Albany Town Hall

Albany Town HallNeil McKnight
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Albany Town Hall

Albany Town Hall, open­ed in 1888, is an im­port­ant civic build­ing defin­ing the centre of Albany.

Design­ed by Adelaide firm Henderson, Marriot and Co. the founda­tion stone was laid in 1886. Con­struct­ed by con­tractors Harrison and Hamil­ton, the hall was offici­ally open­ed 18 months later on June 1, 1888, by Mayor W G Knight.

Between 1981 and 1986 the build­ing was con­vert­ed into a com­fort­able 310 seat theatre

It has since been the venue for many com­mun­ity events such at council meet­ings, theatre, musi­cal per­form­ances, cinema, dances and public gather­ings of many types.

The two storey build­ing is of granite masonry with stucco dec­ora­tion, features a four-fac­ed clock tower and is topp­ed by a domed roof and flagpole.

With details such as corner pilasters and quoins, ellipti­cal details to window open­ings, pedi­ments and dec­or­ative urns, the hall is a last­ing ex­am­ple of Victorian Free Classi­cal architect­ure.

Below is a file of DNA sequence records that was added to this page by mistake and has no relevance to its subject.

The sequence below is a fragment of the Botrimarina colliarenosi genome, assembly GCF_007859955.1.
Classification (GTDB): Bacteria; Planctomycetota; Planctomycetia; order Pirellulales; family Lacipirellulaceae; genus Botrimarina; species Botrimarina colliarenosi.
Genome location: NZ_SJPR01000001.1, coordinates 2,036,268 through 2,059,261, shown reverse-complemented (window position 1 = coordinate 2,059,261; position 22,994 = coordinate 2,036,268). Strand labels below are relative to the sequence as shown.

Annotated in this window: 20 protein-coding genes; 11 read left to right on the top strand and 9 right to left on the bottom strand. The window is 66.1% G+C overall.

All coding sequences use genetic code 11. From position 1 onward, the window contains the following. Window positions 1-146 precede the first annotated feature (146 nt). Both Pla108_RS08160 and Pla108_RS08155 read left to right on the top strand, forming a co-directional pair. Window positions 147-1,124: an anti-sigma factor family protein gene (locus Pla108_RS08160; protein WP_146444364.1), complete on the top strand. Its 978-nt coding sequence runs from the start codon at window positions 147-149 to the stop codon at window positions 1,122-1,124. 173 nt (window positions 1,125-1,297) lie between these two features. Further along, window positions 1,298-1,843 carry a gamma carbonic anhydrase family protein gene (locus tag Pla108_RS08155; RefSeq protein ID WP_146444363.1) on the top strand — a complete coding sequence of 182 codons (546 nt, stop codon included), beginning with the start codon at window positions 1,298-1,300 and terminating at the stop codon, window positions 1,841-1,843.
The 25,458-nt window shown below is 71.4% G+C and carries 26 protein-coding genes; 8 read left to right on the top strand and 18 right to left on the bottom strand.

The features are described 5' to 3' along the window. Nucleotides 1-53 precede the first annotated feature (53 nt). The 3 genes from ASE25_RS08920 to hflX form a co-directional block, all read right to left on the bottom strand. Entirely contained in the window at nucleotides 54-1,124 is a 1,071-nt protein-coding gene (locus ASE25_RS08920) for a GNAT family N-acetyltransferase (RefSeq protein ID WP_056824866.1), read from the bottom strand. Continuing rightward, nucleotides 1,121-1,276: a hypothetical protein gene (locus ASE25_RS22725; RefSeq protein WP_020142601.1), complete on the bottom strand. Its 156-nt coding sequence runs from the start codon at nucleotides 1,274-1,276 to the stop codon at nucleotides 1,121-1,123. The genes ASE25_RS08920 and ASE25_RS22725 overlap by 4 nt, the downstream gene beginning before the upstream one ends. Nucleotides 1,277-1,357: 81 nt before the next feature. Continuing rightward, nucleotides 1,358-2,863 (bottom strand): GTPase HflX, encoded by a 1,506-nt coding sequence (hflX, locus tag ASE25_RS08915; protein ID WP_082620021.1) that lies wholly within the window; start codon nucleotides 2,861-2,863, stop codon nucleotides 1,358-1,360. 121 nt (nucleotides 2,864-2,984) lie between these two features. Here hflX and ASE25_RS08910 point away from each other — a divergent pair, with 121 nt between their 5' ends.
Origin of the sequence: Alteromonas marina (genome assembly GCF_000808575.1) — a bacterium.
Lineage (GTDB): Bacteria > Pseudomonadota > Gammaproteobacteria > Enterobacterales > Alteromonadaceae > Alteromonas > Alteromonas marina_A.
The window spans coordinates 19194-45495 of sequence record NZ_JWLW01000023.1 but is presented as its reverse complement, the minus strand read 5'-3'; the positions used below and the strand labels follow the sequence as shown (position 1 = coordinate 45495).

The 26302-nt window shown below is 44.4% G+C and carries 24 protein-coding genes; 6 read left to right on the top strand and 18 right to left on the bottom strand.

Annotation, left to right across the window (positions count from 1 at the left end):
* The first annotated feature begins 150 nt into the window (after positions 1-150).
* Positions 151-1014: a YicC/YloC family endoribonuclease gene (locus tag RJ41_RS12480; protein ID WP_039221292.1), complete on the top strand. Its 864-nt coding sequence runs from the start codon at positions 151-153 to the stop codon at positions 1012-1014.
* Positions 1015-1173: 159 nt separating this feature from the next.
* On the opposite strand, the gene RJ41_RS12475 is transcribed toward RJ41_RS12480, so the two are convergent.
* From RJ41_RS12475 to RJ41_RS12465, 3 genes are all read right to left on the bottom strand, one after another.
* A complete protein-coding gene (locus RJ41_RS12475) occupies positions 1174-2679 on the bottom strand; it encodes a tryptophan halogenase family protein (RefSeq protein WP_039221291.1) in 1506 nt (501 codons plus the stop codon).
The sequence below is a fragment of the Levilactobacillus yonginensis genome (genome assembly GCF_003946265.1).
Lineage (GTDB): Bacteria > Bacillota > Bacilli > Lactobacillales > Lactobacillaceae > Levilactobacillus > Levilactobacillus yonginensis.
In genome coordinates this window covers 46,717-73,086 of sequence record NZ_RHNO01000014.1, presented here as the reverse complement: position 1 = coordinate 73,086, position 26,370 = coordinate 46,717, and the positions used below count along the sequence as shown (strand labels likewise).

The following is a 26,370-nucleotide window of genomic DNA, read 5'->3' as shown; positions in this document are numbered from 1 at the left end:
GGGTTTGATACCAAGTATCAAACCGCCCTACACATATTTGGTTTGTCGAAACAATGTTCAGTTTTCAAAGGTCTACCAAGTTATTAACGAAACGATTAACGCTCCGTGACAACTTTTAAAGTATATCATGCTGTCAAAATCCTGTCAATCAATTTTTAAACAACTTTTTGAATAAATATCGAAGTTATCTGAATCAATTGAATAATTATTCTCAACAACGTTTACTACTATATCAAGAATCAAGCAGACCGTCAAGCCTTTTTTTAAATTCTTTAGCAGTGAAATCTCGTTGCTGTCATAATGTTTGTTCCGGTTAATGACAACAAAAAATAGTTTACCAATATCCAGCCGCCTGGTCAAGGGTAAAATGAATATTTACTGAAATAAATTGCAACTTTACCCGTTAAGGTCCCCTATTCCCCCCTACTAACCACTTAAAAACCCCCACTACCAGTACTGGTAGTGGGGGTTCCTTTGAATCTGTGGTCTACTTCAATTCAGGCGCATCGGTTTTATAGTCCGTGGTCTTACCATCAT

The orig­inal design had offices and council chambers on the ground floor, with a large public hall above.

Between 1981 and 1986 the build­ing was con­vert­ed into a com­fort­able 310 seat theatre with dres­sing rooms and stairs added in an ex­ten­sion at the rear. Addi­tion­ally, the Lesser Hall was creat­ed from un­us­ed office space and im­prov­ed ameni­ties and a lift were added. The lobby and front office space were also redesign­ed.

Today the Town Hall is used for ex­hibit­ions, semi­nars, workshops and meet­ings, but no longer for per­form­ances. This role is now fill­ed by the recently con­struct­ed, and much larger, Albany Ent­ertain­ment Centre locat­ed on the fore­shore.

Article updated 02/09/2015

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